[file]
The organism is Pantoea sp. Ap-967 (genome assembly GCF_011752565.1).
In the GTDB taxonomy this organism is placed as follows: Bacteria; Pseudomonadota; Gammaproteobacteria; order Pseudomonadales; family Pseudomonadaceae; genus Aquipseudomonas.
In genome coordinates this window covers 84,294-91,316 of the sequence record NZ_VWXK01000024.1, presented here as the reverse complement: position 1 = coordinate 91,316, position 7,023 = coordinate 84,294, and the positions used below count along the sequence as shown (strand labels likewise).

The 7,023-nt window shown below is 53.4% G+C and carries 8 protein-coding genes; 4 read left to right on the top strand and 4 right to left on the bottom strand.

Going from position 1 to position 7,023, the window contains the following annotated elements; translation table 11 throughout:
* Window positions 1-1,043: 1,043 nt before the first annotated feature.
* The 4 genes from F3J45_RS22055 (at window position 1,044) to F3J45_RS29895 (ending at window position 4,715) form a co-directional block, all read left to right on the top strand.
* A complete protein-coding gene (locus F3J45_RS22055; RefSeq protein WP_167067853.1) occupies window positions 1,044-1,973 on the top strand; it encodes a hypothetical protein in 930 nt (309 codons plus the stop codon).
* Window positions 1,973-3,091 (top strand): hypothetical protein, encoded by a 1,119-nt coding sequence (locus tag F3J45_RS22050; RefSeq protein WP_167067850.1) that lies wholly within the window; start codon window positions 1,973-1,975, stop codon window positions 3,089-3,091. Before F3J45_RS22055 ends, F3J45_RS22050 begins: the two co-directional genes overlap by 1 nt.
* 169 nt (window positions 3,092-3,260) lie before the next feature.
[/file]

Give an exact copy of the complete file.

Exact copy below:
The organism is Pantoea sp. Ap-967 (genome assembly GCF_011752565.1).
In the GTDB taxonomy this organism is placed as follows: Bacteria; Pseudomonadota; Gammaproteobacteria; order Pseudomonadales; family Pseudomonadaceae; genus Aquipseudomonas.
In genome coordinates this window covers 84,294-91,316 of the sequence record NZ_VWXK01000024.1, presented here as the reverse complement: position 1 = coordinate 91,316, position 7,023 = coordinate 84,294, and the positions used below count along the sequence as shown (strand labels likewise).

The 7,023-nt window shown below is 53.4% G+C and carries 8 protein-coding genes; 4 read left to right on the top strand and 4 right to left on the bottom strand.

Going from position 1 to position 7,023, the window contains the following annotated elements; translation table 11 throughout:
* Window positions 1-1,043: 1,043 nt before the first annotated feature.
* The 4 genes from F3J45_RS22055 (at window position 1,044) to F3J45_RS29895 (ending at window position 4,715) form a co-directional block, all read left to right on the top strand.
* A complete protein-coding gene (locus F3J45_RS22055; RefSeq protein WP_167067853.1) occupies window positions 1,044-1,973 on the top strand; it encodes a hypothetical protein in 930 nt (309 codons plus the stop codon).
* Window positions 1,973-3,091 (top strand): hypothetical protein, encoded by a 1,119-nt coding sequence (locus tag F3J45_RS22050; RefSeq protein WP_167067850.1) that lies wholly within the window; start codon window positions 1,973-1,975, stop codon window positions 3,089-3,091. Before F3J45_RS22055 ends, F3J45_RS22050 begins: the two co-directional genes overlap by 1 nt.
* 169 nt (window positions 3,092-3,260) lie before the next feature.